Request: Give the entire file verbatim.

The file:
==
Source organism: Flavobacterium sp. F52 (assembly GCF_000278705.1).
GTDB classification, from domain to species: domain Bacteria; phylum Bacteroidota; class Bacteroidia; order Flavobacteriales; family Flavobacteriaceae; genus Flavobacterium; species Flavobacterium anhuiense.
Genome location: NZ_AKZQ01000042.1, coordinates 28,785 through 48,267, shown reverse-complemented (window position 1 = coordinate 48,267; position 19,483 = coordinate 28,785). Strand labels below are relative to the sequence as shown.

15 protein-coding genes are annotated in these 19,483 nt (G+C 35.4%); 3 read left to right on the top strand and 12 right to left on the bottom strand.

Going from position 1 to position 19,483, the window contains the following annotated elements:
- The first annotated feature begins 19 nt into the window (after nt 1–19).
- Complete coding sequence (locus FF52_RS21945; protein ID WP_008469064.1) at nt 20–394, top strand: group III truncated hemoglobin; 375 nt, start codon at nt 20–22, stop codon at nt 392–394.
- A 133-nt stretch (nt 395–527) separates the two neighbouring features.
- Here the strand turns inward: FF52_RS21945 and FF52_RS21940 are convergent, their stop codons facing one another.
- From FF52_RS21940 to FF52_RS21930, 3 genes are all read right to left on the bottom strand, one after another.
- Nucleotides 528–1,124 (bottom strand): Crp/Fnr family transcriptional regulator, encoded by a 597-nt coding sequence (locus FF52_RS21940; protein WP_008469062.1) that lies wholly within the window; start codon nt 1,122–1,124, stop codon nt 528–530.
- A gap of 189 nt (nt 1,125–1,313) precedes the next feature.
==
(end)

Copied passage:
Source organism: Flavobacterium sp. F52 (assembly GCF_000278705.1).
GTDB classification, from domain to species: domain Bacteria; phylum Bacteroidota; class Bacteroidia; order Flavobacteriales; family Flavobacteriaceae; genus Flavobacterium; species Flavobacterium anhuiense.
Genome location: NZ_AKZQ01000042.1, coordinates 28,785 through 48,267, shown reverse-complemented (window position 1 = coordinate 48,267; position 19,483 = coordinate 28,785). Strand labels below are relative to the sequence as shown.

15 protein-coding genes are annotated in these 19,483 nt (G+C 35.4%); 3 read left to right on the top strand and 12 right to left on the bottom strand.

Going from position 1 to position 19,483, the window contains the following annotated elements:
- The first annotated feature begins 19 nt into the window (after nt 1–19).
- Complete coding sequence (locus FF52_RS21945; protein ID WP_008469064.1) at nt 20–394, top strand: group III truncated hemoglobin; 375 nt, start codon at nt 20–22, stop codon at nt 392–394.
- A 133-nt stretch (nt 395–527) separates the two neighbouring features.
- Here the strand turns inward: FF52_RS21945 and FF52_RS21940 are convergent, their stop codons facing one another.
- From FF52_RS21940 to FF52_RS21930, 3 genes are all read right to left on the bottom strand, one after another.
- Nucleotides 528–1,124 (bottom strand): Crp/Fnr family transcriptional regulator, encoded by a 597-nt coding sequence (locus FF52_RS21940; protein WP_008469062.1) that lies wholly within the window; start codon nt 1,122–1,124, stop codon nt 528–530.
- A gap of 189 nt (nt 1,125–1,313) precedes the next feature.